30/12/2018

Top of the Pops 15 and 22 Dec 1983


Reviewed by Chris Arnsby. 15/12/1983.

Simon Bates: "Thursday night on BBC1. Welcome to Top of the Pops. With some familiar faces." Janice Long: "We're going to have a great party time tonight starting at number 25, it's Status Quo and Marguerita Time."

[25] Status Quo: Marguerita Time. Bad news. This is a pre-recorded episode of Top of the Pops so Simon Bates won't tell us the time. However, he does helpfully namecheck BBC1 for any viewers whose TV set is missing a channel tuning knob. Marguerita Time is the song that reveals Status Quo don't know how to spell Margarita but, more than that, it's also one of those rare Status Quo songs that doesn't sound like other Status Quo songs. (Fact John- Actually you can spell it either way according to Googlepedia. I think in this case it’s a cocktail. I can’t really imagine der Quo drinking cocktails though, it'd be more like Brown Ale Time) It joins Pictures of Matchstick Men, Living On An Island, and In The Army Now in a small pile vastly overshadowed by Status Quo's 3,623,217 other songs which all go dun-der-dun-der-dun-der-dun.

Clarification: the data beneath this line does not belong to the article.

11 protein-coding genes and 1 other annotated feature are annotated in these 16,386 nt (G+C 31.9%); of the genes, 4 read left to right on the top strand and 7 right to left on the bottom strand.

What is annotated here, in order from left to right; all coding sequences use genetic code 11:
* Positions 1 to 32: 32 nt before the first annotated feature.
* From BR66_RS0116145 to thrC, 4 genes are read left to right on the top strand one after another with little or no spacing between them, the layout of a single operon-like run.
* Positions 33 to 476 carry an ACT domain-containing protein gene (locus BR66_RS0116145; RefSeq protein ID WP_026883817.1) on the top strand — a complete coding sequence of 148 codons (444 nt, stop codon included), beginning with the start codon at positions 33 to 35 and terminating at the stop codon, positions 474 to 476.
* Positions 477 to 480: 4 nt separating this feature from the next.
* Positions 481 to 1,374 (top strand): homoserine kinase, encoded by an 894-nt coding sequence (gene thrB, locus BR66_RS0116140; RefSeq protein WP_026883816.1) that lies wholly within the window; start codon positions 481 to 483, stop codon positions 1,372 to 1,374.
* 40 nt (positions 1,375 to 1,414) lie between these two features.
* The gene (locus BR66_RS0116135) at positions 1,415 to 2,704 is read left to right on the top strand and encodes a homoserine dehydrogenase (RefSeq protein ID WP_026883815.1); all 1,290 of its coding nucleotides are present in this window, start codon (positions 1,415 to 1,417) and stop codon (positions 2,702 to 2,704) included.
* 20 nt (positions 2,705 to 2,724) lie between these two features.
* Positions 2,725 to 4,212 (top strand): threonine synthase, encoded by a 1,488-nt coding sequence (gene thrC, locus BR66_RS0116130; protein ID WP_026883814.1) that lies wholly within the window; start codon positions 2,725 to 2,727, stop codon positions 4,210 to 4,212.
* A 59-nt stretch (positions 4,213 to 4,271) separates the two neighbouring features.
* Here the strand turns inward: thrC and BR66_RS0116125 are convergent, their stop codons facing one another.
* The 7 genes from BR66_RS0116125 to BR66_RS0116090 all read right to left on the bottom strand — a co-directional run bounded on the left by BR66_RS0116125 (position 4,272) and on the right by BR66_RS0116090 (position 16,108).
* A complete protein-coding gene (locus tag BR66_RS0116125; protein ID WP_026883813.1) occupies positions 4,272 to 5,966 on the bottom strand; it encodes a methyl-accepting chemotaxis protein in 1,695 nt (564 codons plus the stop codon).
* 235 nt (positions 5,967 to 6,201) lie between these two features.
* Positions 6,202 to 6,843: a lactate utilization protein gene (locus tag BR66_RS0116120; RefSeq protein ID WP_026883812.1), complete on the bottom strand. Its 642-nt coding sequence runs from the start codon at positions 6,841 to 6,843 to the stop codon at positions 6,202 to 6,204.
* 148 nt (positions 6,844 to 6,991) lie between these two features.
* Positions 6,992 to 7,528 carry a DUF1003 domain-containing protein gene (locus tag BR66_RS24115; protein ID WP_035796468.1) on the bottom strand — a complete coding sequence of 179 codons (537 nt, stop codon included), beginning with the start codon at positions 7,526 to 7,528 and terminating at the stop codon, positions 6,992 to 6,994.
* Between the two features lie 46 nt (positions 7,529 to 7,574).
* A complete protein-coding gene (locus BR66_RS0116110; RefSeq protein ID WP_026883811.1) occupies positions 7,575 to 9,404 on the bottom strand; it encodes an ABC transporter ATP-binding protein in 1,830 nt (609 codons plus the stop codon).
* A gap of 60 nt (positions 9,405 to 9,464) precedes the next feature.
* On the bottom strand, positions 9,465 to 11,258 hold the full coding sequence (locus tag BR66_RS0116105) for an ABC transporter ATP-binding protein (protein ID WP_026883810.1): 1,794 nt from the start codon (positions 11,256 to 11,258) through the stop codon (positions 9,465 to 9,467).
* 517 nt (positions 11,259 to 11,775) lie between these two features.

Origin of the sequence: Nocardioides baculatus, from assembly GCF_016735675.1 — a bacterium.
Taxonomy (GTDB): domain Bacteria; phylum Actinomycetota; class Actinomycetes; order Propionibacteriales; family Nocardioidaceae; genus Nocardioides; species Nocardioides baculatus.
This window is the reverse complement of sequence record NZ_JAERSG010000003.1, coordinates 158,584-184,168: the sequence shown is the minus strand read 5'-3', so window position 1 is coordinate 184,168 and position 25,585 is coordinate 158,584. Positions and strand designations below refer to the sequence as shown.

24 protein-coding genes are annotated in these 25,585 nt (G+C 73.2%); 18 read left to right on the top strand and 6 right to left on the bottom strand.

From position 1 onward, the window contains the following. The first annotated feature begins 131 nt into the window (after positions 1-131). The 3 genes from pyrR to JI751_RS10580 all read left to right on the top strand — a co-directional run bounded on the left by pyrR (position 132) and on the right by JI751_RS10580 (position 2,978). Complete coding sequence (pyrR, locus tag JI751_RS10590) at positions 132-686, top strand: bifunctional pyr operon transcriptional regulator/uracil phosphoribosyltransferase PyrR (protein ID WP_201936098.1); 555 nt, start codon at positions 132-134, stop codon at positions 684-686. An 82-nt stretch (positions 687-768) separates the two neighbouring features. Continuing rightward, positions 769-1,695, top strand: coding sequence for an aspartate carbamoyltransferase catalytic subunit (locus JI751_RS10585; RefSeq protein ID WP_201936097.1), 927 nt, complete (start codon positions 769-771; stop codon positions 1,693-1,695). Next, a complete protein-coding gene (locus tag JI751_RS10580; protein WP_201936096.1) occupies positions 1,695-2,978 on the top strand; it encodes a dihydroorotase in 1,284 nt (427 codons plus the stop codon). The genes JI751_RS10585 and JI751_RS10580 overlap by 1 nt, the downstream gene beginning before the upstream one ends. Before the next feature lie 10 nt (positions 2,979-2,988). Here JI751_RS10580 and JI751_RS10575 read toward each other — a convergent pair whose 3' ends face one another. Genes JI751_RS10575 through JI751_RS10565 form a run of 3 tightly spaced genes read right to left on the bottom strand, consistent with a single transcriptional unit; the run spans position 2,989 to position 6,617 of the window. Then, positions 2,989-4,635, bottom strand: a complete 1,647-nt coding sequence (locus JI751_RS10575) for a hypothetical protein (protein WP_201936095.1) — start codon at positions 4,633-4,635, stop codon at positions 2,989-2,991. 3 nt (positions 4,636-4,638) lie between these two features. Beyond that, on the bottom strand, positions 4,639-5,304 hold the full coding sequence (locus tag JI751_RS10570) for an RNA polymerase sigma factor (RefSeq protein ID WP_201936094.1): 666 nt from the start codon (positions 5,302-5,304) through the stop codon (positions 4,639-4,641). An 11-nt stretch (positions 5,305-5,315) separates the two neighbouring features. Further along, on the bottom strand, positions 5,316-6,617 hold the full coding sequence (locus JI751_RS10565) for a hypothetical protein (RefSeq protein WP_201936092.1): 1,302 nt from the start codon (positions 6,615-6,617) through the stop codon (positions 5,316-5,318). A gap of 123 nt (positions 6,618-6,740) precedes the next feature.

[24] UB40: Many Rivers To Cross. The promo film.